• You would conduct a post-contract audit to ensure that the BA you contracted with is doing what it says it is. The expectation is that you would audit your most risky relationships first.

Direct Liability and Subcontractors

The Omnibus Rule made modifications to the HITECH Act’s provisions extending direct liability for compliance to business associates. A BA is now directly liable for civil money penalties. For the BA, if it uses a subcontractor who creates, receives, maintains, or transmits PHI on its behalf, including with respect to personal health record functions, it is a HIPAA business associate, and the BA must have a BAA with subcontractors (just another BA). This is recursive.

BAA: Is It Optional?

You may wonder, do I really have to put my BAs under BAA? Per Page 5591 of the Omnibus Rule:

Comment: One commenter suggested that business associate agreements should be an ‘‘addressable’’ requirement under the Security Rule.

Response: The HITECH Act does not remove the requirements for business associate agreements under the HIPAA Rules. Therefore, we decline to make the execution of business associate agreements an ‘‘addressable’’ requirement under the Security Rule.

Seems pretty straightforward to me that you need a BAA to be in compliance. If you decide to forgo the BAA, make an informed decision.

Changes to Breach Notification Rule

The Omnibus Rule made a number of changes to the Breach Notification Rule. Most importantly:

  • It clarified the term “breach” to basically mean guilty until proven innocent, and changed “risk of harm” to “low probability PHI compromised”:First, we have added language to the definition of breach to clarify that an impermissible use or disclosure of protected health information is presumed to be a breach unless the covered entity or business associate, as applicable, demonstrates that there is a low probability that the protected health information has been compromised.
  • You must complete a risk assessment to prove the “low probability”:

    Thus, breach notification is not required under the final rule if a covered entity or business associate, as applicable, demonstrates through a risk assessment that there is a low probability that the protected health information has been compromised, rather than demonstrate that there is no significant risk of harm to the individual …

How Do the Changes Affect You and the CSP?

You (the one sharing the PHI and the one having the PHI shared with them) need to be watching the PHI for unauthorized disclosure, which means you have to know who is accessing (not just modifying) it. Further, you must be reviewing the access logs and have a mechanism in place to perform notification if a disclosure is determined to be a breach. If there is a suspected disclosure, you should notify the affected parties in the contract and follow the breach notification guidelines.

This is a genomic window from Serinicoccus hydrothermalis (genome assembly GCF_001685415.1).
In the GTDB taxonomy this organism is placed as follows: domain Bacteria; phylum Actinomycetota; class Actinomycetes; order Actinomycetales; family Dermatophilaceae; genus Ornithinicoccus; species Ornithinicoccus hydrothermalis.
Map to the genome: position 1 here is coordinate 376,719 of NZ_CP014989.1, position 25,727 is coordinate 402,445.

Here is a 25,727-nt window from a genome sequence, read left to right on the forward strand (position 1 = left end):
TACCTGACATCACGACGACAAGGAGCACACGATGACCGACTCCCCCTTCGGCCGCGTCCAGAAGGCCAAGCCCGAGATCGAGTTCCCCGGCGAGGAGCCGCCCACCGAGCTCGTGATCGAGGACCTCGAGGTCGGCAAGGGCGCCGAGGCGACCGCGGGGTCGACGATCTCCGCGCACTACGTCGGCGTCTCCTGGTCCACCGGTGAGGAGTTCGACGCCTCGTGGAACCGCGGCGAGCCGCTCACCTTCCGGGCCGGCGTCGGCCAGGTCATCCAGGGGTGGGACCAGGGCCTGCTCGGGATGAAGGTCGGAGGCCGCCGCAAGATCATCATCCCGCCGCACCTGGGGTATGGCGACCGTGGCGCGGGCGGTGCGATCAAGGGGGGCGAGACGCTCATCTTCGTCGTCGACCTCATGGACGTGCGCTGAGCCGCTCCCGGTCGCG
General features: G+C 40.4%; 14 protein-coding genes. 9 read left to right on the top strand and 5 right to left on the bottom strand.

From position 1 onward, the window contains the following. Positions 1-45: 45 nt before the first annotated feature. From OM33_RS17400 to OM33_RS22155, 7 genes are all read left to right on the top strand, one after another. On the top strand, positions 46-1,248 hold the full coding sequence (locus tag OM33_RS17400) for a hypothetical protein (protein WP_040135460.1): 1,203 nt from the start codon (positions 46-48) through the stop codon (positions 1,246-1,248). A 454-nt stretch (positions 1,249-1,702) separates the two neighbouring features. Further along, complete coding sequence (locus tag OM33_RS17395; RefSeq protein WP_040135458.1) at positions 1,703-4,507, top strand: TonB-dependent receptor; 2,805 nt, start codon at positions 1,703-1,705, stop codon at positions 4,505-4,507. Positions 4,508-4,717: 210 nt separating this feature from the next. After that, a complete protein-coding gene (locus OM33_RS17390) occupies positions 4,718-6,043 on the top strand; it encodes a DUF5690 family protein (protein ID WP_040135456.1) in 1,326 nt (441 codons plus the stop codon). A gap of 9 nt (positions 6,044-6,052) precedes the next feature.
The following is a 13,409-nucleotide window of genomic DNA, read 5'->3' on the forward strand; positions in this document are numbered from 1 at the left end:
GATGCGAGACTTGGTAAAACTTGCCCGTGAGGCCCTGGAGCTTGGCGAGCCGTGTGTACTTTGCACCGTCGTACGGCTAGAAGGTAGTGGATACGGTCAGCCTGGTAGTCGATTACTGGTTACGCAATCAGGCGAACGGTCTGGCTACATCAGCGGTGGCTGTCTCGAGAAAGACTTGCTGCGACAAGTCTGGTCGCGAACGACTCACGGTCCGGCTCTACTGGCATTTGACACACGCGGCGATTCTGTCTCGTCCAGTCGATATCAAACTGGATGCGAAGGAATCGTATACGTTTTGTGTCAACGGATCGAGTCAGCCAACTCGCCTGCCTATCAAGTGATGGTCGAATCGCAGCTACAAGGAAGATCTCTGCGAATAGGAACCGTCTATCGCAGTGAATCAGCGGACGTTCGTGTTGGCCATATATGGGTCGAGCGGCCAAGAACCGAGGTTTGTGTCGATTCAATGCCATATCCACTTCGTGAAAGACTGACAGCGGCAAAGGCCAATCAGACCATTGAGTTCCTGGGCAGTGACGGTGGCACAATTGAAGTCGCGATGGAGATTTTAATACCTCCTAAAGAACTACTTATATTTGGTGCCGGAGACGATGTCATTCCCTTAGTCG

If you are not doing these things, and a breach does occur, you could fall into the “willful neglect” category for penalties, which can be stiff. Take a look at the Enforcement Activities and Results section on the HIPAA site for details on penalties.

What Is Involved in the Risk Assessment?

If you suspect a disclosure, you should determine the probability of an actual breach by identifying:

  1. The nature and extent of PHI involved. What types of identifiers are there and what is the likelihood of re-identification to a specific individual?
  2. Who accessed or used the information?
  3. Was the PHI was actually acquired or viewed? (Remember when I said you need good logging?)
  4. The extent to which the risk to PHI has been mitigated.

Alternatively, you can forgo risk assessment and just declare a breach and go through the notification process. It is your choice.


While the Omnibus Rule was passed on January 25, 2013, and went into effect on March 26, businesses were given 180 days, until September 23, 2013, to become compliant. Read the Omnibus Rule before that deadline, and if you don’t understand its provisions, you may be able to get answers through the HHS Health Insurance Privacy website.

How Can Using RightScale Help?

Based on my understanding of the BA definition and my consultation with the RightScale legal team, my conclusion is that RightScale is not a business associate for the following reasons:

  • We do not “create, receive, maintain, or transmit” PHI.
  • We do not have access to PHI. If we are invited to an account, we may have “incidental” access.
  • RightLink™ (our agent) runs on the instance but does not interact with the ePHI on the instance as part of its normal operations.

Though we are not ourselves a BA, we can nevertheless help you manage your BAs as you work to comply with HIPAA. RightScale offers such features as:

RightScale does not provide “HIPAA compliance features” per se, but our tools can help customers implement their HIPAA procedures.

Cloud Providers and BAA

Several of the cloud providers whose services we monitor and manage will sign a BAA:

  • AWS: Will sign
  • Windows Azure: Will sign
  • Rackspace Public Cloud: May sign one as an addendum to the general terms and conditions. Customers need to validate if Public Cloud or just managed services.
  • Datapipe: On a case-by-case basis
  • Google Compute Engine (GCE): Not at this time
  • SoftLayer: Not at this time


In summary, proper oversight of your BAs is critical — and if you are a BA, be aware that you now have direct liability. You are responsible for your subcontractors, and they for their subcontractors, ad infinitum. Watch what actions are taken on the PHI you have in your custody and encrypt where you can. Things are still changing, but there is at least a line in the sand now.

With all that said, don’t let that responsibility frighten you. Good security that encompasses governance, patching, hardened configurations, proper authentication, and other best practices, will, as always, cover much of what you need.

Best of luck, and let me know in the comments section if you have any questions, and if you haven’t tried RightScale already, request a demo.